Back up a bit more and you can see that the World Wide Web itself represented a standard – it provides one path to access all websites that function in all critical respects in the same way. Before that, companies with online offerings had varying login conventions, different communications networks, and totally proprietary software that looked like nobody else’s software. Costs were high, learning curves were steep and user satisfaction was low.

There are clear benefits to adhering to high-level user interface standards, even ones that bubble up out of nowhere to become de facto standards. Consider the term “grayed out.” By virtue of this de facto user standard, users learned that website features and functions that were “grayed out” were inaccessible to them, either because the user hadn’t paid for them, or because they weren’t relevant to what the user was currently doing within the application. Having a common understanding of what “grayed out” meant was important to many data publishers because it was a key part of the upsell strategy.

That’s why I am so disappointed to see the erosion of these standards. On many websites and mobile apps now, a “grayed out” tab now represents the active tab the user is working in, not an unavailable tab. And virtually all other standards have evaporated as designers have been allowed to favor “pretty” and “cool” over functional and intuitive. I could go on for days about software developers who similarly run amok, employing all kinds of functionality mostly because it is new and with absolutely no consideration for the user experience. What we are doing is reverting to the balkanized state of applications software before the World Wide Web.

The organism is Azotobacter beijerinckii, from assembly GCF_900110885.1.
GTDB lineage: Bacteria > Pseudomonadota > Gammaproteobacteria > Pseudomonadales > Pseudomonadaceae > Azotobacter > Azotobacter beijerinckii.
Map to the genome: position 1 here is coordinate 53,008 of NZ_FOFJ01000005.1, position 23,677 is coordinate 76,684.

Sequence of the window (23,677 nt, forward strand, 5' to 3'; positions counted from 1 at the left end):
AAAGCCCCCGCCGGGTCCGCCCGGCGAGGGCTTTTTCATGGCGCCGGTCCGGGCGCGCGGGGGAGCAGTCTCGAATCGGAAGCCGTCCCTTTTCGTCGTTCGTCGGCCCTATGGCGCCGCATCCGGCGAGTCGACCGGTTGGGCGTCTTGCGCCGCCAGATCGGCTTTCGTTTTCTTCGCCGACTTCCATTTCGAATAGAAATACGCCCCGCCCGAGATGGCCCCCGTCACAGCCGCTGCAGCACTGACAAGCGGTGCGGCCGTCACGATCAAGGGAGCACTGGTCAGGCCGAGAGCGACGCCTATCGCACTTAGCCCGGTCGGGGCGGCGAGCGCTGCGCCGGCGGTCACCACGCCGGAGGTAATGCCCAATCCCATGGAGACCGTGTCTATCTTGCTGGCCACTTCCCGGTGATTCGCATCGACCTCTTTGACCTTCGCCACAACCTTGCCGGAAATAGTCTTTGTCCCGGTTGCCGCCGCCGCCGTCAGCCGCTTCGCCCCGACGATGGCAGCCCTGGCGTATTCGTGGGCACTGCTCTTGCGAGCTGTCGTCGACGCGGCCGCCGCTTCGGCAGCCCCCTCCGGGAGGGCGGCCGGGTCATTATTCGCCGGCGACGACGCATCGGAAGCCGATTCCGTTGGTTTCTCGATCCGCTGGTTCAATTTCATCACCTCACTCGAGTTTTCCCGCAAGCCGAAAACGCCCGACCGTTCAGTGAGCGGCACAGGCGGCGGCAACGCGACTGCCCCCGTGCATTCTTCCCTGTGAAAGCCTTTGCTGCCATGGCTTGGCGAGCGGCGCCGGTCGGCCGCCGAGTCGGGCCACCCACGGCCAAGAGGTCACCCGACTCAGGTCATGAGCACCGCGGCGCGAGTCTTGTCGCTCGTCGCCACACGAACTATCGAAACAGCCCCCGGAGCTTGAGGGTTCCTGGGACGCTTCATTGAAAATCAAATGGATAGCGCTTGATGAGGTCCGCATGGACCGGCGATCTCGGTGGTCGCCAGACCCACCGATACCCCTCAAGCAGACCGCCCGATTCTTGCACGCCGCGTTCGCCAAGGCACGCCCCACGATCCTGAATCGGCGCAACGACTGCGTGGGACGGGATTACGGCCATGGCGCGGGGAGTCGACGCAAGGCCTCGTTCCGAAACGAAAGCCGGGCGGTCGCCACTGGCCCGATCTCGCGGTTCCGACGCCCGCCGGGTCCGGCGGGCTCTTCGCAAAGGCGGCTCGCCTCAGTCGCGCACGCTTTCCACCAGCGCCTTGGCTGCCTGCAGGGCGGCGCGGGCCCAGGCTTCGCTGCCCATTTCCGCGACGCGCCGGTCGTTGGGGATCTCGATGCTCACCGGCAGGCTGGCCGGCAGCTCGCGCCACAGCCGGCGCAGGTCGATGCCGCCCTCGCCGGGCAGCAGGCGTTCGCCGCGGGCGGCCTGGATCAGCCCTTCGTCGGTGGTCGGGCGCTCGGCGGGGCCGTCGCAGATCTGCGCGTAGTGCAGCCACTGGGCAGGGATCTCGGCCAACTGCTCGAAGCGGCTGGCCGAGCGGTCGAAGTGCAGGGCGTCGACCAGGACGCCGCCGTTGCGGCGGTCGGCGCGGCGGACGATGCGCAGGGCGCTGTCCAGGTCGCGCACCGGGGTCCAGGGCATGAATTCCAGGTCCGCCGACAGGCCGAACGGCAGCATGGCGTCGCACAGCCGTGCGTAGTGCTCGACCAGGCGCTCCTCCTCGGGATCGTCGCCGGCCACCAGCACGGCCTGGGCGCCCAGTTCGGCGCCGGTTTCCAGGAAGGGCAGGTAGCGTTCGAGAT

And while I call out designers and developers, the fault really lies with the product managers who favor speed above all, or who themselves start to believe that “cutting edge” somehow confers prestige or competitive advantage. Who’s getting left out the conversation? The end-user customer. What does the customer want? At a basic level the answer is simple: a clean, intuitive interface that allows them to access data and get answers as quickly and painlessly as possible. Standard stuff, and the best reason that being different for the sake of being different isn’t in your best interest.

Search is Easy; Data is Hard

The New York Times magazine has just published a fascinating article about Google, discussing whether Google has become an aggressive monopolist in the area of search, and if so, whether or not it needs to be broken up under anti-trust law. The article, which is well worth a read, cites case after case where Google ostensibly derailed other companies that had seemingly developed better search tools than Google.

Better search tools than Google? Is that even possible? That’s where I take some slight exception to the article. Possibly in order to make this topic more accessible to a mass audience, it labels all these competitive search providers as “vertical search” companies.